BRUSSELS - Private business across the eurozone showed a seventh monthly decline in a row in August, with analysts warning Thursday that the single currency area is at a pivotal point if it is to escape a prolonged recession.
The keenly-watched flash Purchasing Managers Index (PMI), a survey of 5,000 eurozone businesses compiled by Markit research firm, came in at 46.6, slightly above July's score but well shy of the neutral 50-mark meaning yet more contraction.
The manufacturing score improved noticeably, from 44.0 in July to 45.3 in August, but there was a weaker result for the services sector, down to 47.5 from 47.9.
While nudging off July's combined three-year low, Markit said the detail showed "widespread" decline across the eurozone, with the rate of contraction gathering pace in Germany even as it eased in France.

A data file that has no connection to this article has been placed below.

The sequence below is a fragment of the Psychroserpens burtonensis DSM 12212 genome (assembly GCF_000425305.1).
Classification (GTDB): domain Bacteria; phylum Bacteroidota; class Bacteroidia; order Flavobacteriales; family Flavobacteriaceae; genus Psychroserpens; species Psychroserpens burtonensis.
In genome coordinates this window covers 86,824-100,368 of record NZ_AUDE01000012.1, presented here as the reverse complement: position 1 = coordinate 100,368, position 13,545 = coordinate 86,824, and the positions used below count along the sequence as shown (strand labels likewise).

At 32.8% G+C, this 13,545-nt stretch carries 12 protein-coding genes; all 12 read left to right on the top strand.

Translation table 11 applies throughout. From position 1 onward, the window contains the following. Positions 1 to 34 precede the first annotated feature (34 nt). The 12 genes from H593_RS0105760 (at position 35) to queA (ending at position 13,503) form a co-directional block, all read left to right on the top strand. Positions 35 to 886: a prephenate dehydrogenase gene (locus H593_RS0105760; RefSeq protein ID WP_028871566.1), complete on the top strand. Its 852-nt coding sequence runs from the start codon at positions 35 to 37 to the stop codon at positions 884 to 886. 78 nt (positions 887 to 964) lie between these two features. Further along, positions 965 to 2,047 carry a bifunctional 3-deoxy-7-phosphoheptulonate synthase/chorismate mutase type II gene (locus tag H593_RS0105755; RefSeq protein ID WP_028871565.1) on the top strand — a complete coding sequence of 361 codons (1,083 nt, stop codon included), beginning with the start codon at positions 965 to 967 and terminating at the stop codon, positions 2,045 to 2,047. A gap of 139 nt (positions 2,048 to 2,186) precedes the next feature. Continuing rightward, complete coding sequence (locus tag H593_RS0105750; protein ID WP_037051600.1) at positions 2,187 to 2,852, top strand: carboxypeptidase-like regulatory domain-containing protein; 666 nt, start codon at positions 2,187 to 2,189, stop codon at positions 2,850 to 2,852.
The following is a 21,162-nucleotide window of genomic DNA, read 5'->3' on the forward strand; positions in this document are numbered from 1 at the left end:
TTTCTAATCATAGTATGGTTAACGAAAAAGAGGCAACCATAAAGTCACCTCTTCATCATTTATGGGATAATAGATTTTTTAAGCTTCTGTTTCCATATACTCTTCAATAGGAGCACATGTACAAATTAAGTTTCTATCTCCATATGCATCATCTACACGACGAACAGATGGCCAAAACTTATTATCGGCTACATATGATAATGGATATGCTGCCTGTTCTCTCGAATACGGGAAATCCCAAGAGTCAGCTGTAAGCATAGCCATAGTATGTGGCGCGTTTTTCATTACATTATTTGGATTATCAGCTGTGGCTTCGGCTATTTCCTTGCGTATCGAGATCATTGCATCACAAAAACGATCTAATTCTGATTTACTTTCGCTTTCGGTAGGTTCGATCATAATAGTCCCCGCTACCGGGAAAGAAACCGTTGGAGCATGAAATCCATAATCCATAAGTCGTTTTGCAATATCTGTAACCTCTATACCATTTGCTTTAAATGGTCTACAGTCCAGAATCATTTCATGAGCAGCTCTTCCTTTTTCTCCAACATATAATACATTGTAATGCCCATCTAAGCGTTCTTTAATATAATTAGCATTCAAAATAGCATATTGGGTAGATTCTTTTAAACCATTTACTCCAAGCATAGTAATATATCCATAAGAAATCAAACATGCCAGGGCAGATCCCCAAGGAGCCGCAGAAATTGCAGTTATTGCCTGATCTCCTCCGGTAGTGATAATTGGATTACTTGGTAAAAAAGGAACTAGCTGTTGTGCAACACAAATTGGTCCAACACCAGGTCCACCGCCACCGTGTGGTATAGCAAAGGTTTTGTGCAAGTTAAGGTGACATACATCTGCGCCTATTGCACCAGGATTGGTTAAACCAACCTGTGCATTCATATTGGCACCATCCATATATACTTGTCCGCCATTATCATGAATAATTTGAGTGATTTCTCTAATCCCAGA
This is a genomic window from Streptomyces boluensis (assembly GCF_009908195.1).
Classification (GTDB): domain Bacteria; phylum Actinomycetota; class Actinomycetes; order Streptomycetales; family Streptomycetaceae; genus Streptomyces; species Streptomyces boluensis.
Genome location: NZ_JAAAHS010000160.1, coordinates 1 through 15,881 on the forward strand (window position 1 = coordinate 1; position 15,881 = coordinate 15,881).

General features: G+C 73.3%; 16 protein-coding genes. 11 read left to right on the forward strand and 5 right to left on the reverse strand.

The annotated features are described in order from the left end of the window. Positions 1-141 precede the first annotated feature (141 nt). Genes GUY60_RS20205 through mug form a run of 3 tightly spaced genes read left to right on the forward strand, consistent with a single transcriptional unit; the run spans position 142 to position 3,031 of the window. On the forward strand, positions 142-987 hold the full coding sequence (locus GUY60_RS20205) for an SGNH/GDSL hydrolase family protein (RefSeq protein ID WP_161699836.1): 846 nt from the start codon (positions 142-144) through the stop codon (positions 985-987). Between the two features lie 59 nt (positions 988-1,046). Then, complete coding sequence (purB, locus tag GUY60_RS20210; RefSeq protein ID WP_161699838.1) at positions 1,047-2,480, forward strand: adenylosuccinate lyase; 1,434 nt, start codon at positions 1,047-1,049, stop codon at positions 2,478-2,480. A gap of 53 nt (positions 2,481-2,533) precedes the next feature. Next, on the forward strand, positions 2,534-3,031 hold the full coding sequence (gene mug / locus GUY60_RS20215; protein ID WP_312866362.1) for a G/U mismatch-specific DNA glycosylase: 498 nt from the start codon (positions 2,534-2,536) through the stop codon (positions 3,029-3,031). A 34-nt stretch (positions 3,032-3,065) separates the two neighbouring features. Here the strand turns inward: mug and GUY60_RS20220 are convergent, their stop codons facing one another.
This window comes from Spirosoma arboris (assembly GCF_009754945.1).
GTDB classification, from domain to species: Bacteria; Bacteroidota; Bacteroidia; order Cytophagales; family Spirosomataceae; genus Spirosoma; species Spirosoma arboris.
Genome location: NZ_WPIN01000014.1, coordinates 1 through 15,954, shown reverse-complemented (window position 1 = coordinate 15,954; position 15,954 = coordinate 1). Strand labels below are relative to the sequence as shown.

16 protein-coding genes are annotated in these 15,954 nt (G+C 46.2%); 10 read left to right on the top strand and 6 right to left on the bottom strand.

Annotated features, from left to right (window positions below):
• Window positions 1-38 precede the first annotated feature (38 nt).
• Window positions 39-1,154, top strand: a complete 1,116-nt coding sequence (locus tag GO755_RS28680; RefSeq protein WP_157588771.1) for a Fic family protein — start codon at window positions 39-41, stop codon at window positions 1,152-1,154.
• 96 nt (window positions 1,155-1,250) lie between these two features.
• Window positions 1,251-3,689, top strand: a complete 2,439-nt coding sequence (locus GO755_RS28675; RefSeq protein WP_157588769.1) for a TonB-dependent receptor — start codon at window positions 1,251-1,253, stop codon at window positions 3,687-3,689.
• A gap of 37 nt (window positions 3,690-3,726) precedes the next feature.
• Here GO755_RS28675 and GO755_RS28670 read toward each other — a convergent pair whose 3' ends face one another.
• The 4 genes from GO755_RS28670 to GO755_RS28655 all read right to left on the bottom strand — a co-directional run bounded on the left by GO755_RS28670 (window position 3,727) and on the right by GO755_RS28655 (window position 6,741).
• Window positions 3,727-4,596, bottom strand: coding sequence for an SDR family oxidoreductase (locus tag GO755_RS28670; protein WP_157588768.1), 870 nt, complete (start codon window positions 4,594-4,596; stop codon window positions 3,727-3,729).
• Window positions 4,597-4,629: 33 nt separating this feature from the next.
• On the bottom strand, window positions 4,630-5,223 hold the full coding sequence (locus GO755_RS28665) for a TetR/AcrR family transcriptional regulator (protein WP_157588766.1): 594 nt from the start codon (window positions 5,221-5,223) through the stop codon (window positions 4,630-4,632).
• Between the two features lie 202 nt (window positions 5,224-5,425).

"Hopes that German economic strength will aid recovery in the broader currency union were dealt a blow by its rate of economic contraction accelerating, and further signs that its export engine has slammed into reverse gear," Markit senior economist Rob Dobson said.
Taking the July-August data together, Dobson said the eurozone was facing a 0.5-0.6 percent drop in eurozone gross domestic product in the third quarter this year, "so it would take a substantial bounce in September to change this outlook."
Germany's composite PMI fell to a 38-month low of 47.0 from 47.5 in July.
The composite PMI for France came in at 48.9, up from 47.9 in July.
The August PMI "did nothing to challenge the notion that the single currency area is now firmly in recession," said Jonathan Loynes of London-based Capital Economics.
"The eurozone remains in recession, but the contraction in the manufacturing sector eased in August, driven by marked improvements in France and Germany," said Christian Schulz of Germany's Berenberg Bank, referring to some signs of increasing confidence especially in France.